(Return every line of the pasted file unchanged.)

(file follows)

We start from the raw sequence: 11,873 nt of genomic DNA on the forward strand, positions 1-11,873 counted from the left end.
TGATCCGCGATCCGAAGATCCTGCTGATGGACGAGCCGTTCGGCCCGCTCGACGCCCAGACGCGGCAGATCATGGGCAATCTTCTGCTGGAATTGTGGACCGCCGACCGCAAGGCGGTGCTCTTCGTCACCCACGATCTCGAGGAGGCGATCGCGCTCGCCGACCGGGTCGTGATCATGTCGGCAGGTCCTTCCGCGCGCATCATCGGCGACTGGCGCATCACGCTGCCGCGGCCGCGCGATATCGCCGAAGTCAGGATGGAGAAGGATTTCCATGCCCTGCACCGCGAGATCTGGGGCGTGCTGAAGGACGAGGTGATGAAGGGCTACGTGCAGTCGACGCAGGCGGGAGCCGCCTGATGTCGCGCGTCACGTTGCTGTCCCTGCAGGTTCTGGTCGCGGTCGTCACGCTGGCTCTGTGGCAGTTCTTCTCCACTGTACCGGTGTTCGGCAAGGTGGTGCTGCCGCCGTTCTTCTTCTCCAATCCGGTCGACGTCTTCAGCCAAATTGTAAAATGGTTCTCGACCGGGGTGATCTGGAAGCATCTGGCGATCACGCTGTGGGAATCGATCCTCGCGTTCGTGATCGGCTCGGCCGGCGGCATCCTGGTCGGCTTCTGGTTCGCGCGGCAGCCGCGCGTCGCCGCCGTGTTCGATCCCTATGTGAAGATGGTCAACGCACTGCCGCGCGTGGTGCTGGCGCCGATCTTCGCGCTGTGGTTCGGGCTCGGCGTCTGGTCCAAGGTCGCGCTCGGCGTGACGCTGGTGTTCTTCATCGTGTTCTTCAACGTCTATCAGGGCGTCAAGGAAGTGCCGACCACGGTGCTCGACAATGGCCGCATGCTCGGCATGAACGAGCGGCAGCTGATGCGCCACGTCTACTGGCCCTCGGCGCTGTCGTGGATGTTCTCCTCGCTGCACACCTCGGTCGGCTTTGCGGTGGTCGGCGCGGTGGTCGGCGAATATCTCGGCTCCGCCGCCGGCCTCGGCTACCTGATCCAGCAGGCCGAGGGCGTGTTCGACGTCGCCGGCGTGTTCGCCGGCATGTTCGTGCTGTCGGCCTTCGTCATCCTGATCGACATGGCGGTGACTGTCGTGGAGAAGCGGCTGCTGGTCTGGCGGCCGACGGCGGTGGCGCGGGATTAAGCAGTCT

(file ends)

We start from the raw sequence: 11,873 nt of genomic DNA on the forward strand, positions 1-11,873 counted from the left end.
TGATCCGCGATCCGAAGATCCTGCTGATGGACGAGCCGTTCGGCCCGCTCGACGCCCAGACGCGGCAGATCATGGGCAATCTTCTGCTGGAATTGTGGACCGCCGACCGCAAGGCGGTGCTCTTCGTCACCCACGATCTCGAGGAGGCGATCGCGCTCGCCGACCGGGTCGTGATCATGTCGGCAGGTCCTTCCGCGCGCATCATCGGCGACTGGCGCATCACGCTGCCGCGGCCGCGCGATATCGCCGAAGTCAGGATGGAGAAGGATTTCCATGCCCTGCACCGCGAGATCTGGGGCGTGCTGAAGGACGAGGTGATGAAGGGCTACGTGCAGTCGACGCAGGCGGGAGCCGCCTGATGTCGCGCGTCACGTTGCTGTCCCTGCAGGTTCTGGTCGCGGTCGTCACGCTGGCTCTGTGGCAGTTCTTCTCCACTGTACCGGTGTTCGGCAAGGTGGTGCTGCCGCCGTTCTTCTTCTCCAATCCGGTCGACGTCTTCAGCCAAATTGTAAAATGGTTCTCGACCGGGGTGATCTGGAAGCATCTGGCGATCACGCTGTGGGAATCGATCCTCGCGTTCGTGATCGGCTCGGCCGGCGGCATCCTGGTCGGCTTCTGGTTCGCGCGGCAGCCGCGCGTCGCCGCCGTGTTCGATCCCTATGTGAAGATGGTCAACGCACTGCCGCGCGTGGTGCTGGCGCCGATCTTCGCGCTGTGGTTCGGGCTCGGCGTCTGGTCCAAGGTCGCGCTCGGCGTGACGCTGGTGTTCTTCATCGTGTTCTTCAACGTCTATCAGGGCGTCAAGGAAGTGCCGACCACGGTGCTCGACAATGGCCGCATGCTCGGCATGAACGAGCGGCAGCTGATGCGCCACGTCTACTGGCCCTCGGCGCTGTCGTGGATGTTCTCCTCGCTGCACACCTCGGTCGGCTTTGCGGTGGTCGGCGCGGTGGTCGGCGAATATCTCGGCTCCGCCGCCGGCCTCGGCTACCTGATCCAGCAGGCCGAGGGCGTGTTCGACGTCGCCGGCGTGTTCGCCGGCATGTTCGTGCTGTCGGCCTTCGTCATCCTGATCGACATGGCGGTGACTGTCGTGGAGAAGCGGCTGCTGGTCTGGCGGCCGACGGCGGTGGCGCGGGATTAAGCAGTCT